Site development (also called site improvement) costs can vary dramatically depending on the location and site conditions, and what work has already been done by the seller. A steep site with a lot of ledge that requires an alternative septic system in an area with high permitting costs and impact fees could cost well over $100,000 to get ready for construction.
At the other end of the spectrum, you might find a site in a low-cost area that has been cleared and rough graded, with the well already drilled, a conventional septic system already designed, and an electrical transformer (the big green box) ready for to connect to.
It’s difficult to generalize so you really need to do your homework for each site you are considering. Sticker shock is a familiar reaction when buyers do the research and discover the true costs of a bargain building site. However, it’s much better to be shocked before you buy than unpleasantly surprised as the bills come in for site improvement costs.
|TYPICAL SITE DEVELOPMENT COSTS|
|Municipal Water/Sewer||On-Site Water/Septic|
|Permitting & Fees|
|Building, inspection, certificate of occupancy (CO)||$300||$5,000||$300||$5,000|
|Soil test (perc testing)||$100||$500|
|Impact fee (if charged)||$5,000||$25,000||$5,000||$25,000|
|Water & Sewer Connection: (total includes tap fees, trenching, piping — some work may be done by private contractors)|
|Drill, casing, and cap (per ft.)||$40||$15||$40|
|Development, pump and wiring, trenching, piping, pressure tank, disinfecting, etc.||$2,000||$5,000|
|Water treatment (if needed)||$1,000||$5,000|
|Grading: rough and final (typ. Site)||$2,500||$5,000||$2,500||$5,000|
|Site drainage (wet or steep sites)||$1,000||$5,000||$1,000||$5,000|
|Steep site: grading, cut and fill||$1,000||$5,000||$1,000||$5,000|
|Retaining walls (per sq. ft. of wall face)||$20||$50||$20||$50|
|Paving (asphalt or concrete)||$3,000||$10,000||$3,000||$10,000|
|Note: Costs can vary widely depending on site conditions and local labor, material, permitting, and utility hookup costs. Always get cost estimates for your project from local contractors, utilities, and officials.|
Download Typical Site Development Costs (.xls)
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Cost Breakdown for Modular Home
My husband and I are looking for a easy step-by-step breakdown and the real cost of preparing for a nice modular home with land. What should we look for and what will that budget look like?
There are many variables here, so it is not possible to give you a generic budget that is accurate. Land, site development, and building costs vary a great deal across the country. You really need to do your homework for the specific project you have in mind.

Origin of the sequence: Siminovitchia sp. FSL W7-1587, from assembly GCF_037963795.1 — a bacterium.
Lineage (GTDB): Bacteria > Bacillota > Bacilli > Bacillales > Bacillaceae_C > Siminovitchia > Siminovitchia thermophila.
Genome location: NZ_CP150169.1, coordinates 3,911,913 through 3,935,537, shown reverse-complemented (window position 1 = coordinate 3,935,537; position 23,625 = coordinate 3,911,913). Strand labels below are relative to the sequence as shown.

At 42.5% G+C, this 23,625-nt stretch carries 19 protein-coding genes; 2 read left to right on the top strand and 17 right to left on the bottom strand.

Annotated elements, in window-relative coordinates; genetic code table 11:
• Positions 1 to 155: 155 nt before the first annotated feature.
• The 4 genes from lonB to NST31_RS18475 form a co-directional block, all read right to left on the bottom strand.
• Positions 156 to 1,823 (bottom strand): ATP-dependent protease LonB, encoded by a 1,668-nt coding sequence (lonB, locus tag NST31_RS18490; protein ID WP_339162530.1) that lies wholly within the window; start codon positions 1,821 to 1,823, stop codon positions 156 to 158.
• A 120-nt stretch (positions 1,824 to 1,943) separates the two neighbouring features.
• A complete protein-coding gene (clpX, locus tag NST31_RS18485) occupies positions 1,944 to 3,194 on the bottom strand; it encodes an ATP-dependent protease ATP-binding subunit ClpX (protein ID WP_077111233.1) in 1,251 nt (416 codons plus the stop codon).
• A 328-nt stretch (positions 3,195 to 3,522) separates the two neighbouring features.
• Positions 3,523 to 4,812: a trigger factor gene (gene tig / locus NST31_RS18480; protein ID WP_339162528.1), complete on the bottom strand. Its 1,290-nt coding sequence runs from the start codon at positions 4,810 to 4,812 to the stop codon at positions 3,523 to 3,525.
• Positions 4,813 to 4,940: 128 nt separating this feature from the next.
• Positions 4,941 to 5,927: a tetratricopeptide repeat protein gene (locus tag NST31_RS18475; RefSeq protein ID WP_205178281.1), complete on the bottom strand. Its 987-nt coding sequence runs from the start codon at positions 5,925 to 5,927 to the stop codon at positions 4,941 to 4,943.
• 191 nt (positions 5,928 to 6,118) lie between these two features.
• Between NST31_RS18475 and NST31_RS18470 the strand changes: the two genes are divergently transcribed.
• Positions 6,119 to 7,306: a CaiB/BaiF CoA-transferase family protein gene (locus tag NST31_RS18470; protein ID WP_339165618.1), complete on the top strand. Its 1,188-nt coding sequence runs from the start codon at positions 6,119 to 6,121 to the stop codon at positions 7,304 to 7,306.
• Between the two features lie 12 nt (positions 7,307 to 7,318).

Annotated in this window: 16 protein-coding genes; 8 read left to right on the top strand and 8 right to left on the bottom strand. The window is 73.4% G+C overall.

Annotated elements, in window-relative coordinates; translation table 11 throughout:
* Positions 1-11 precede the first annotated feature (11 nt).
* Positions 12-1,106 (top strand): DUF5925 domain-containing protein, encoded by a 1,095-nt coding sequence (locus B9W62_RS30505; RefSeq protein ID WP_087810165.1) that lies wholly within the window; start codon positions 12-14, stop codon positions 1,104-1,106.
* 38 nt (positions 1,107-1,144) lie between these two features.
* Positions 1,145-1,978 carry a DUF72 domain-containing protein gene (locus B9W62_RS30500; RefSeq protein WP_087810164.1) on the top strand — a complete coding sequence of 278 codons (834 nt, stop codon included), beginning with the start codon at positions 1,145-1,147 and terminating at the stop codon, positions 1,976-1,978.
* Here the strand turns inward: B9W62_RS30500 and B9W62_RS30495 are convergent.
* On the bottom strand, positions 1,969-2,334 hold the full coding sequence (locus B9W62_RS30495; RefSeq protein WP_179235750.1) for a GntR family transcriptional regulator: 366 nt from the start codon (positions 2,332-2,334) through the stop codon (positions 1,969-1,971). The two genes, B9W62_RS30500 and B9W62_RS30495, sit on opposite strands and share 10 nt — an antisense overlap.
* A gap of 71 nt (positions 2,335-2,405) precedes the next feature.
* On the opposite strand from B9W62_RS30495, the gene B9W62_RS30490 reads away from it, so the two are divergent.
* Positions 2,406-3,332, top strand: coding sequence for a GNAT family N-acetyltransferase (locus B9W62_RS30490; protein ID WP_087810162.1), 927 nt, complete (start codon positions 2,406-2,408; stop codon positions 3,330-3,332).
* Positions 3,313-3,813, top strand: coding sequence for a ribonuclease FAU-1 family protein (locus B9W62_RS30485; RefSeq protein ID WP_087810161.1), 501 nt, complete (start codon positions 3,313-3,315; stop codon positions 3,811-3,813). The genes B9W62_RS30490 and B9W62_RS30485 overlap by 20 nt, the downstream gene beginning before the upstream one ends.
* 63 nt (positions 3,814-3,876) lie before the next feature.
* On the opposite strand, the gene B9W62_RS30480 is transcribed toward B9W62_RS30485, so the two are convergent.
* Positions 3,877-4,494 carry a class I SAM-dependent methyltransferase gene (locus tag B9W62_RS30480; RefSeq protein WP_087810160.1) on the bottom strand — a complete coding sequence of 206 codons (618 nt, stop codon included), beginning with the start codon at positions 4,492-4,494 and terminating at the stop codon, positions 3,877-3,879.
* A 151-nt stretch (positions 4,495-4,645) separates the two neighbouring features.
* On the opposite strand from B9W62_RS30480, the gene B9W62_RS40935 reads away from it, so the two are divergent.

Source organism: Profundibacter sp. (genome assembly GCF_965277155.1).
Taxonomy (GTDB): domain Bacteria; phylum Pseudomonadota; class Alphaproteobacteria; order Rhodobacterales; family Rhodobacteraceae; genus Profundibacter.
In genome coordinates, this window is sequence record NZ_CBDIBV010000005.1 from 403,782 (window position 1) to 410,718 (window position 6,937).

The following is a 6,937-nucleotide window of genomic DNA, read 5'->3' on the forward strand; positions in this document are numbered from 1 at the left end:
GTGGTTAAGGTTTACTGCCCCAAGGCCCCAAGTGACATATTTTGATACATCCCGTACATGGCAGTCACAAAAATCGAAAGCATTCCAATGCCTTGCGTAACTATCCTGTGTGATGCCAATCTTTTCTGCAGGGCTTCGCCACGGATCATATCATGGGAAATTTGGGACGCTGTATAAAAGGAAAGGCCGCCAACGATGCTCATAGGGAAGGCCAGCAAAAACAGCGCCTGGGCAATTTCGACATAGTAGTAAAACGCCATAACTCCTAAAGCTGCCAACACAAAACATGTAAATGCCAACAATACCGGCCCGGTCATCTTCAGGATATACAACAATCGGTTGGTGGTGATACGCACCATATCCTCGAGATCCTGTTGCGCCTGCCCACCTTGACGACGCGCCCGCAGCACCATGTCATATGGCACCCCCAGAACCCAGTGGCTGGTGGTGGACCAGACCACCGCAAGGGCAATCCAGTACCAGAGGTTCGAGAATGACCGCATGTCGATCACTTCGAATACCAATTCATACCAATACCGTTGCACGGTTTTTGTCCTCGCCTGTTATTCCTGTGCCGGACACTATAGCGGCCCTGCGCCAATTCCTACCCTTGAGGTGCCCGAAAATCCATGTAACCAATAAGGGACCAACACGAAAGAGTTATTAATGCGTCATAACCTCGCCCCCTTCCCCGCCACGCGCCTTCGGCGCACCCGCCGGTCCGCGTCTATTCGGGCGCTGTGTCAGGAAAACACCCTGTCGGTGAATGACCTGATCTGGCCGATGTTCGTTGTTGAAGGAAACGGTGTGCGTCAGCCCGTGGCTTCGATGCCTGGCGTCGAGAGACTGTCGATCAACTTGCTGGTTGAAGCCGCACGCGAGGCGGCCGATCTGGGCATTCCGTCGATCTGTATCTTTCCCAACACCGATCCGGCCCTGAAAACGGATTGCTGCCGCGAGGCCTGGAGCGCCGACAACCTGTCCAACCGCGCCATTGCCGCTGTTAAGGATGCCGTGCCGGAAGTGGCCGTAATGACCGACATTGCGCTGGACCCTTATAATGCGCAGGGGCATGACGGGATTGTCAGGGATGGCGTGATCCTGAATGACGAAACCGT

Ask the modular housing company what is the base price of the house you want, and what is the cost of the house with any add-ons or upgrades that you want: energy package, upgraded appliances, better flooring, wood or brick siding, porch, etc. Get an itemized estimate so you can see which upgrades, if any, are worth it to you.
That will give you the base cost for the modular package when it’s ready to ship to your site. On top of that, you will need to add for:
Excavation and foundation
Delivery and crane
Button-up carpentry (connecting the modular sections together and attaching to the foundation, plus additional trim and finish)
Utilities: Well and septic or connection to town water and sewer; electrical, gas, other
Site work: rough and finish grading, driveway and walkways, topsoil, lawn, and plantings
Garage, if needed
Permits and fees
Cost of land
Before you have even added the cost of land, it is easy to double the base price quoted for the home. Some manufacturers will offer a “turnkey” price, often working in conjunction with a local builder who will provide the foundation, carpentry, and site work. Again, ask for an itemized estimate so you can see where the money is going and what exactly is included in the price.
Even a turnkey price will not cover every cost you will incur. It may not include all permits and fees, appliances, window treatments, and landscaping, for example.
One big advantage of getting a turnkey product is that there is one-point responsibility if there are problems, rather than finger pointing. A few years, back I got the following estimate for pretty high-end custom home in a high-cost state. This is certainly on the high end of what you can expect, but may provide a useful benchmark.
$131,000 Base price of home
29,000 Upgraded energy package, flooring, trim, and siding
20,000 Excavation and full foundation
4,000 Delivery and crane
42,000 Button up (on-site carpentry)
48,000 Site improvements (well line to shared well, septic tank/pump, trenching and connections to house, electrical to lot and house, rough/finish driveway, finish grading, topsoil and seeding)
25,000 Garage (optional)
3,000 Permits and fees
Read more on Do Modular Homes Save You Money?